in: Oxford Research Encyclopedia of Politics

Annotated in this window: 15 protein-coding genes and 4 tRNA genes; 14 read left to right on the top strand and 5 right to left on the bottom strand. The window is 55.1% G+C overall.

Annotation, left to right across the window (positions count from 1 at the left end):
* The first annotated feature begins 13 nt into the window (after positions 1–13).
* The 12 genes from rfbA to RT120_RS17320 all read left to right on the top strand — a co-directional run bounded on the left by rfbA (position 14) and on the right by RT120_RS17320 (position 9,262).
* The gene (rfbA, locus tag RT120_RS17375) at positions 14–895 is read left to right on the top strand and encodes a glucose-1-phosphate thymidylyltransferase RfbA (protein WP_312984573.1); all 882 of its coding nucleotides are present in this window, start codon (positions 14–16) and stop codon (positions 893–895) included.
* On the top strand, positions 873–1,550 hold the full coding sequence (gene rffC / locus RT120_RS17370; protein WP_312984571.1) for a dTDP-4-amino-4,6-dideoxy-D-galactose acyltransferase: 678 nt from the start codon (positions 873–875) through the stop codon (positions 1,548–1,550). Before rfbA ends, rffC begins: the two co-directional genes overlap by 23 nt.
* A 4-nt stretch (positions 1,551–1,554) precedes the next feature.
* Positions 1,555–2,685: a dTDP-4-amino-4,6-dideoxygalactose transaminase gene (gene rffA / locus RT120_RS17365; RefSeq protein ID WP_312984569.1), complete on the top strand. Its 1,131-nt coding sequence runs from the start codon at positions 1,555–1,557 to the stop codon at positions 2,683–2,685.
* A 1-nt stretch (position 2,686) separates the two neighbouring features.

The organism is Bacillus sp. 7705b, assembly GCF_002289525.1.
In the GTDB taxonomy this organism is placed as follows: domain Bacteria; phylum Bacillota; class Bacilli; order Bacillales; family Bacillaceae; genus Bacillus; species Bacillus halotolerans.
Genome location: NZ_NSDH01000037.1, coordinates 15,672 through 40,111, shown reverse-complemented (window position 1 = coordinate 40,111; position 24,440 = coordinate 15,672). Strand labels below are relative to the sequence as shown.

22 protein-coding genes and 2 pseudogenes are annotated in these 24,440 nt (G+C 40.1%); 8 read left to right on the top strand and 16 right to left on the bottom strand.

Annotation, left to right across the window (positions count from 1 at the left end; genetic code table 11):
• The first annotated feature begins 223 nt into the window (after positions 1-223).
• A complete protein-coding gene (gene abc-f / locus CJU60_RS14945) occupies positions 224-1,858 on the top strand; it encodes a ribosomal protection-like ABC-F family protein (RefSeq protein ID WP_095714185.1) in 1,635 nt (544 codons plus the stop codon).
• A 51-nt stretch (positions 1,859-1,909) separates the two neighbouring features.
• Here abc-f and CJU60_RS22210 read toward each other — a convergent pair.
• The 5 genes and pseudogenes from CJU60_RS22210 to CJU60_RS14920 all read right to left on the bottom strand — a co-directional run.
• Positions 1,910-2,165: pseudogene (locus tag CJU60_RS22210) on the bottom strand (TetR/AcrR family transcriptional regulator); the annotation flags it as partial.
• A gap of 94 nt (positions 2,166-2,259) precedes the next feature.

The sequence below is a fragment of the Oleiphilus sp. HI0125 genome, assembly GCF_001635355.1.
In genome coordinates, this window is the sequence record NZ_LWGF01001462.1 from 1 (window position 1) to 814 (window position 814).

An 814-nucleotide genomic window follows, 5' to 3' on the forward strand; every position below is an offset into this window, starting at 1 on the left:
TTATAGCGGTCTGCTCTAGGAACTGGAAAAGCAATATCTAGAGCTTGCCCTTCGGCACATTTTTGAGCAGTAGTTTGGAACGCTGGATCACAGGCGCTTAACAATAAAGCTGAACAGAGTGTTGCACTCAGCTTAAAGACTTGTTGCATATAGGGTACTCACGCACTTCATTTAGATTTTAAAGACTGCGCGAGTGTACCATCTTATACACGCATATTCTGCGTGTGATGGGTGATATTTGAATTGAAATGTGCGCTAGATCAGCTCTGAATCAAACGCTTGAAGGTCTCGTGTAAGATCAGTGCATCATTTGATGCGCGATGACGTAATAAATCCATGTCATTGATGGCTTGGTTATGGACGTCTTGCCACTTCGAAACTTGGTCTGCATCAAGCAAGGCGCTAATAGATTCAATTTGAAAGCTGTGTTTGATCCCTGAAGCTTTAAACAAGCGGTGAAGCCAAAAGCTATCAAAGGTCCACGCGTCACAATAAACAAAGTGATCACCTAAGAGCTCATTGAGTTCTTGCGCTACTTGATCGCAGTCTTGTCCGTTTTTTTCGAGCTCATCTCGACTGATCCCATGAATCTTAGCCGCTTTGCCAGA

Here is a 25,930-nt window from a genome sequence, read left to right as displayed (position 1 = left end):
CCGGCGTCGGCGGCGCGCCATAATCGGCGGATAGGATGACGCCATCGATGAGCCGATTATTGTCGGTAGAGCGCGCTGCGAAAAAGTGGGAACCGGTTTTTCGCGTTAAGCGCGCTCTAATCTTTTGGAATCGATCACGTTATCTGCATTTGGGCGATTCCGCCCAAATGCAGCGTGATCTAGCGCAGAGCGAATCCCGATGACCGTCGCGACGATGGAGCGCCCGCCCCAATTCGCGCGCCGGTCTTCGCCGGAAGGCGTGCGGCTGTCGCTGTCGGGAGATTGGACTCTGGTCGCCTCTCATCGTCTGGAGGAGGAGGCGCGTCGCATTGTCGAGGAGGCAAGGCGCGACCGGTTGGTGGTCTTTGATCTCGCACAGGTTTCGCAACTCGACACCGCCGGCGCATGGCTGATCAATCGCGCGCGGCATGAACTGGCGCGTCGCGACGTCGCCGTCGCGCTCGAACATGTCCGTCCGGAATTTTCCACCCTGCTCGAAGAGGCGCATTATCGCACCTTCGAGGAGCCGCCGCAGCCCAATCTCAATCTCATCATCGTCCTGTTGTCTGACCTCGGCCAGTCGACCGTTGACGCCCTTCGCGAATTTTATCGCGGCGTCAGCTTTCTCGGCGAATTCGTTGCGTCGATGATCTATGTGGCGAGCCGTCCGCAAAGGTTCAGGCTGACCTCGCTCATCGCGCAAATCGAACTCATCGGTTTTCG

The history of religious minority politics and rights in Iran dates back to the early periods of the ancient Persian Empire. With the passage of time, expansion of the empire led to increased religious pluralism that necessitated official religious tolerance and accommodation. With the adoption of Shi'a Islam as the official religion of the country at the outset of the 16th century, which was largely motivated by the monarchs' search for greater political legitimacy, Shi'ism was gradually linked to Persian monarchism and was effectively integrated into the Persian national identity and values. The growing influence of Shi'ism empowered the Shi'a clerical establishment that effectively sought exclusionary and discriminatory policies toward religious and sectarian minorities. With the establishment of the Islamic Republic in the aftermath of the revolution in the late 1970s, religious minority politics in Iran gained a more complex and nuanced dimension that facilitated Shi'a dominance and ushered in increasingly exclusionary and discriminatory governmental policies that have undermined religious and sectarian minority rights. This article surveys the history of religious pluralism and regulation in pre-Islamic Persia as well as pre-revolutionary Iran, and examines the legal and practical underpinnings of religious regulation in the Islamic Republic. While Islam does account for certain exclusive rights for Muslims in an Islamic state, it explicitly rejects discrimination against the Peoples of the Book (ahl-al Kitab). To a large extent, the current discriminatory practices against religious and sectarian minorities in Iran are rooted in the regime's advocacy for sectarian exclusivity and political self-interests, which have very little to do with the Islamic worldview.